Lavigne's direct inspiration for "Hello Kitty" is more easily traced back to 2004, when No Doubt singer Gwen Stefani went solo and soon after introduced the world to her "Harajuku Girls." She hired a crew of four Japanese and Japanese-American women as her backup dancers and entourage whenever she went to events. Many were excited by the novelty of Stefani and her platform boot and tiny hat-wearing posse, but others only saw a boatload of bad stereotypes and cultural exploitation.

As Korean-American comedian Margaret Cho put it, "I want to like them, and I want to think they are great, but I am not sure if I can. [...] A Japanese schoolgirl uniform is kind of like blackface."

Image Credit: Mart/Flickr Creative Commons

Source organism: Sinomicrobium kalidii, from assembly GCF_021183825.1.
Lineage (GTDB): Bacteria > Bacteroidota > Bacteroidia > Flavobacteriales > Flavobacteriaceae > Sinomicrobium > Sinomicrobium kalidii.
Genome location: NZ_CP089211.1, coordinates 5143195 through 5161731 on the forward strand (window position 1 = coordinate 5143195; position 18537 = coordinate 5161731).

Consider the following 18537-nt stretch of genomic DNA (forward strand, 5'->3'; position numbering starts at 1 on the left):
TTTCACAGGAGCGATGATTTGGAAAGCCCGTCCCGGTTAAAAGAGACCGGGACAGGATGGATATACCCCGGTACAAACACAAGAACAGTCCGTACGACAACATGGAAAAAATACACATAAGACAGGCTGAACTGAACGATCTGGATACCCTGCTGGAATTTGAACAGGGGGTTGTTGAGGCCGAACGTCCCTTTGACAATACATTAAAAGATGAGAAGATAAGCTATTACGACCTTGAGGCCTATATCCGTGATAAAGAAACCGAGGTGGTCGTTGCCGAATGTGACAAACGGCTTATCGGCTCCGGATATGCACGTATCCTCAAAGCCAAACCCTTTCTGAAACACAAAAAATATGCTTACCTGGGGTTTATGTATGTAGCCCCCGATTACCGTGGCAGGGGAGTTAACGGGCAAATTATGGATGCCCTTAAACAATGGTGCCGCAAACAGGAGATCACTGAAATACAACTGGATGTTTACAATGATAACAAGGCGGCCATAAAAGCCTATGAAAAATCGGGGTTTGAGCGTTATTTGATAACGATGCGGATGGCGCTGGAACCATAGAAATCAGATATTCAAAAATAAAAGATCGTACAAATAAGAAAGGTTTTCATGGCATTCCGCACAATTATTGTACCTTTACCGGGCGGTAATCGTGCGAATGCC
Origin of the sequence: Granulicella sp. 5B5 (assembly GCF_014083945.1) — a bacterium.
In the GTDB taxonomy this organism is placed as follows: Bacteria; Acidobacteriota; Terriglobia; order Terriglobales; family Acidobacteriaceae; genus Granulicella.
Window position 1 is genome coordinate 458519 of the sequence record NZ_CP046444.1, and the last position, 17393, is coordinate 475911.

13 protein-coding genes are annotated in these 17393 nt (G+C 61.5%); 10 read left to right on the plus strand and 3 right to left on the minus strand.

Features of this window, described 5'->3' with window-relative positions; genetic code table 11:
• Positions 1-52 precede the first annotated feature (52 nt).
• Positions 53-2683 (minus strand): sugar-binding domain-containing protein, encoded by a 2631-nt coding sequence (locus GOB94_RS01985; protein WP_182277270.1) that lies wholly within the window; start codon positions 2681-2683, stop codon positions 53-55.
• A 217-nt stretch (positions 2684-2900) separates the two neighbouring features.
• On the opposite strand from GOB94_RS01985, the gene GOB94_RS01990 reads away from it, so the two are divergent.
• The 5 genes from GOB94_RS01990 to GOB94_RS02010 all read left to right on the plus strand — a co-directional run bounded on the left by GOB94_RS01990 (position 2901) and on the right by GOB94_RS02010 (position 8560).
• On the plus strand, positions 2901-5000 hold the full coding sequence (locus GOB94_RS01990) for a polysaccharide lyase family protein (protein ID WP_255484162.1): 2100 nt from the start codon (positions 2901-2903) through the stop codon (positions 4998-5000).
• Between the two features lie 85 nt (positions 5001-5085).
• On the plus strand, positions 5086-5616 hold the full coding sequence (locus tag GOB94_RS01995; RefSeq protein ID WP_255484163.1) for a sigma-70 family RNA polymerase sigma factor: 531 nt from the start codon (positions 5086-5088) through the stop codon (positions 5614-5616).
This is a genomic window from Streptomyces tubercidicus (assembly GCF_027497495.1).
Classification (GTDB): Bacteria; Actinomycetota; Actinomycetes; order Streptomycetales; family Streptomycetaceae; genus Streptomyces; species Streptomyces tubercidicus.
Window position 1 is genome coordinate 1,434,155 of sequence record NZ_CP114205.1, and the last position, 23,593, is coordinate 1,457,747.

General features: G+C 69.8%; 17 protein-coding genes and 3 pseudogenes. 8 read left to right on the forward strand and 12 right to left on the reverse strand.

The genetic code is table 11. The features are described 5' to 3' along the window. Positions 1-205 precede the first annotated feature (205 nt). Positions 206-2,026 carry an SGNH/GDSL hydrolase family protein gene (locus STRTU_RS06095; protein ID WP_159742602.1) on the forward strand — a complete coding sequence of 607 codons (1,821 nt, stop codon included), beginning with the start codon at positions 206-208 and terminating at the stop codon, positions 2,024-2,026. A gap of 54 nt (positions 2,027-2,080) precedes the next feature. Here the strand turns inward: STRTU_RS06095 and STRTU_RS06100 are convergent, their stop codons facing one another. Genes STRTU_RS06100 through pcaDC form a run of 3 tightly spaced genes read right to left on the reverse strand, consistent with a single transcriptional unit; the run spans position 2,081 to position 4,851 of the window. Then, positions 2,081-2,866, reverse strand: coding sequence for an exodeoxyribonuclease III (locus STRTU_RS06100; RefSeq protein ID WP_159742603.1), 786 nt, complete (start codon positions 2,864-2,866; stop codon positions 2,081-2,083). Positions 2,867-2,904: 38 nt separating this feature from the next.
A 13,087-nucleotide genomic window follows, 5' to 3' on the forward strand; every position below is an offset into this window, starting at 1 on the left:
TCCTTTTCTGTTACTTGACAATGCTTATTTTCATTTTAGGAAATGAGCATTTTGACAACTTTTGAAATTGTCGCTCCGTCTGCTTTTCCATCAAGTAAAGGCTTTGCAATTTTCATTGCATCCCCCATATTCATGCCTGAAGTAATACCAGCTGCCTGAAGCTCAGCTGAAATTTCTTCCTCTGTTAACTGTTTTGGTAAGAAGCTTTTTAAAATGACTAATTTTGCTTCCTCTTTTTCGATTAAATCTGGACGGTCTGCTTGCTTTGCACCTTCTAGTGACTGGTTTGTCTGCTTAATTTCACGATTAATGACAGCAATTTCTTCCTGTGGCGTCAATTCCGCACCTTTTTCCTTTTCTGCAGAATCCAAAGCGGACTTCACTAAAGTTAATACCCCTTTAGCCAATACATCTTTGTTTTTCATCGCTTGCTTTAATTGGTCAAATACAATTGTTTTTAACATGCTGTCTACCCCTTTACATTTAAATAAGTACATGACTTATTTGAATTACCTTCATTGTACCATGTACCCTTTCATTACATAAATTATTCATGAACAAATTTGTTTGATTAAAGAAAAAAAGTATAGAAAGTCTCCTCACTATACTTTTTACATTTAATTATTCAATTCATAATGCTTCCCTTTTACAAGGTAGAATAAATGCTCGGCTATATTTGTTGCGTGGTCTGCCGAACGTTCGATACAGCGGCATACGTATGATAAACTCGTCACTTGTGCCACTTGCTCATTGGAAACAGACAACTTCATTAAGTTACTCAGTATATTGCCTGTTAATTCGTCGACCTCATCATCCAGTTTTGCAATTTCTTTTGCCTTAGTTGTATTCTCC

Though the Internet occasionally and rightfully takes down instances of this sort of Asian fetishization, the waves of criticism are inconsistent. Last summer, Day Above Ground came under fire for its cringeworthy hit "Asian Girlz." A few months earlier, though, hardly anybody spoke up when Chris Brown put out his single and video for "Fine China." In that song, he sweetly tells a (Korean, mind you) woman, "You're irreplaceable / A collectible, just like fine China." In the opening shot, the Korean woman playing a Chinese woman is eating sushi as her stern and wealthy father lectures her (in the future) about her "thug" boyfriend. She's shamed herself and her family. Just like fine china.

But backlash or not, all you need to do is look at the No. 7 slot on the Billboard Top 100 to see that still nothing has changed. Jason Derulo's smash-hit "Talk Dirty" is closing in on nearly 200 million views on YouTube. That video begins with an Asian woman sounding out his name in a thick accent. It concludes with the same woman giggling, "I don't understand!" Don't worry, though, it heavily eroticizes women of all races equally — around the world, women's "boot[ies] don't need explaining."